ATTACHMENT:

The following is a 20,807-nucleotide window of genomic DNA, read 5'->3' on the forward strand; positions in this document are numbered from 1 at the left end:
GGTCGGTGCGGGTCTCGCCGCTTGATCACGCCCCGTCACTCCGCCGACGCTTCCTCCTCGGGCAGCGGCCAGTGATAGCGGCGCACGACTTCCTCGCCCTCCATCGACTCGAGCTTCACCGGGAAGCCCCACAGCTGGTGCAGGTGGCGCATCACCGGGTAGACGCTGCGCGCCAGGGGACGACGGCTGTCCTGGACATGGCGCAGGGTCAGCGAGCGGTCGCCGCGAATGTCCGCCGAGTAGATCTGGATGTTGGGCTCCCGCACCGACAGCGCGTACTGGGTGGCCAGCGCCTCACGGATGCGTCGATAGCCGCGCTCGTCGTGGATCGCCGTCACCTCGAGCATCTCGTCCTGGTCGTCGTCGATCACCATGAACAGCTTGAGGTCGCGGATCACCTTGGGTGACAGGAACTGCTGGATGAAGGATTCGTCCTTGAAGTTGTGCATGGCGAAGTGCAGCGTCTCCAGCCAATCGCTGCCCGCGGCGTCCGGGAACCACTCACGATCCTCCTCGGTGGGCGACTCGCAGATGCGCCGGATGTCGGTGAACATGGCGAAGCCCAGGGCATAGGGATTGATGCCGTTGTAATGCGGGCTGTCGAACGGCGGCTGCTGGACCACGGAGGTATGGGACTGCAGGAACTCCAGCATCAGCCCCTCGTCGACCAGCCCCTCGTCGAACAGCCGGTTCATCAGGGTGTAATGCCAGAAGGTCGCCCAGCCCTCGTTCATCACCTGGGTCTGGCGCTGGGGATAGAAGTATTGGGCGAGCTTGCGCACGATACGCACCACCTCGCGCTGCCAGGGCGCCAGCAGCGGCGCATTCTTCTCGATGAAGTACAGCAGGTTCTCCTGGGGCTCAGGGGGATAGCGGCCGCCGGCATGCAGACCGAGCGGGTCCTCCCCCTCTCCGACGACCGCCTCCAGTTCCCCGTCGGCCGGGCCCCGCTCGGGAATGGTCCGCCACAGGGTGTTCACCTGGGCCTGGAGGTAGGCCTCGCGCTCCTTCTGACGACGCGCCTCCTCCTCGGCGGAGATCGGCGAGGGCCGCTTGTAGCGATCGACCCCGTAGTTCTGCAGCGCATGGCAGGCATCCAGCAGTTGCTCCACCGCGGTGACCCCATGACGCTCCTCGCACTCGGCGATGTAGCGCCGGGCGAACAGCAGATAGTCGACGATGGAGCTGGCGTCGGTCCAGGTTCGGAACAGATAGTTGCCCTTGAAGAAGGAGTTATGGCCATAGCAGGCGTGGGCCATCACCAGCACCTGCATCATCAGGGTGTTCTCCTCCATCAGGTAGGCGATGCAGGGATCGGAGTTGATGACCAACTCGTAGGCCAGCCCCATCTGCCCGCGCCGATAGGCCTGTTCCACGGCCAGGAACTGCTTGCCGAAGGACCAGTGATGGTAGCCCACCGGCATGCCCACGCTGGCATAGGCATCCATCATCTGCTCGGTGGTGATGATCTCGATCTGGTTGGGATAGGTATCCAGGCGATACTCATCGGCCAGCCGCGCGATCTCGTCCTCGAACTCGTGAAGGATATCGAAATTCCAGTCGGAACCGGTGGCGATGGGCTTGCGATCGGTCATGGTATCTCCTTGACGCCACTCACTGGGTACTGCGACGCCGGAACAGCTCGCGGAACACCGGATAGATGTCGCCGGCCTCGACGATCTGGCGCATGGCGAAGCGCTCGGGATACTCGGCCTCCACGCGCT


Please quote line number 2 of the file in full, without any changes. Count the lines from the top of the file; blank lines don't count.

GGTCGGTGCGGGTCTCGCCGCTTGATCACGCCCCGTCACTCCGCCGACGCTTCCTCCTCGGGCAGCGGCCAGTGATAGCGGCGCACGACTTCCTCGCCCTCCATCGACTCGAGCTTCACCGGGAAGCCCCACAGCTGGTGCAGGTGGCGCATCACCGGGTAGACGCTGCGCGCCAGGGGACGACGGCTGTCCTGGACATGGCGCAGGGTCAGCGAGCGGTCGCCGCGAATGTCCGCCGAGTAGATCTGGATGTTGGGCTCCCGCACCGACAGCGCGTACTGGGTGGCCAGCGCCTCACGGATGCGTCGATAGCCGCGCTCGTCGTGGATCGCCGTCACCTCGAGCATCTCGTCCTGGTCGTCGTCGATCACCATGAACAGCTTGAGGTCGCGGATCACCTTGGGTGACAGGAACTGCTGGATGAAGGATTCGTCCTTGAAGTTGTGCATGGCGAAGTGCAGCGTCTCCAGCCAATCGCTGCCCGCGGCGTCCGGGAACCACTCACGATCCTCCTCGGTGGGCGACTCGCAGATGCGCCGGATGTCGGTGAACATGGCGAAGCCCAGGGCATAGGGATTGATGCCGTTGTAATGCGGGCTGTCGAACGGCGGCTGCTGGACCACGGAGGTATGGGACTGCAGGAACTCCAGCATCAGCCCCTCGTCGACCAGCCCCTCGTCGAACAGCCGGTTCATCAGGGTGTAATGCCAGAAGGTCGCCCAGCCCTCGTTCATCACCTGGGTCTGGCGCTGGGGATAGAAGTATTGGGCGAGCTTGCGCACGATACGCACCACCTCGCGCTGCCAGGGCGCCAGCAGCGGCGCATTCTTCTCGATGAAGTACAGCAGGTTCTCCTGGGGCTCAGGGGGATAGCGGCCGCCGGCATGCAGACCGAGCGGGTCCTCCCCCTCTCCGACGACCGCCTCCAGTTCCCCGTCGGCCGGGCCCCGCTCGGGAATGGTCCGCCACAGGGTGTTCACCTGGGCCTGGAGGTAGGCCTCGCGCTCCTTCTGACGACGCGCCTCCTCCTCGGCGGAGATCGGCGAGGGCCGCTTGTAGCGATCGACCCCGTAGTTCTGCAGCGCATGGCAGGCATCCAGCAGTTGCTCCACCGCGGTGACCCCATGACGCTCCTCGCACTCGGCGATGTAGCGCCGGGCGAACAGCAGATAGTCGACGATGGAGCTGGCGTCGGTCCAGGTTCGGAACAGATAGTTGCCCTTGAAGAAGGAGTTATGGCCATAGCAGGCGTGGGCCATCACCAGCACCTGCATCATCAGGGTGTTCTCCTCCATCAGGTAGGCGATGCAGGGATCGGAGTTGATGACCAACTCGTAGGCCAGCCCCATCTGCCCGCGCCGATAGGCCTGTTCCACGGCCAGGAACTGCTTGCCGAAGGACCAGTGATGGTAGCCCACCGGCATGCCCACGCTGGCATAGGCATCCATCATCTGCTCGGTGGTGATGATCTCGATCTGGTTGGGATAGGTATCCAGGCGATACTCATCGGCCAGCCGCGCGATCTCGTCCTCGAACTCGTGAAGGATATCGAAATTCCAGTCGGAACCGGTGGCGATGGGCTTGCGATCGGTCATGGTATCTCCTTGACGCCACTCACTGGGTACTGCGACGCCGGAACAGCTCGCGGAACACCGGATAGATGTCGCCGGCCTCGACGATCTGGCGCATGGCGAAGCGCTCGGGATACTCGGCCTCCACGCGCT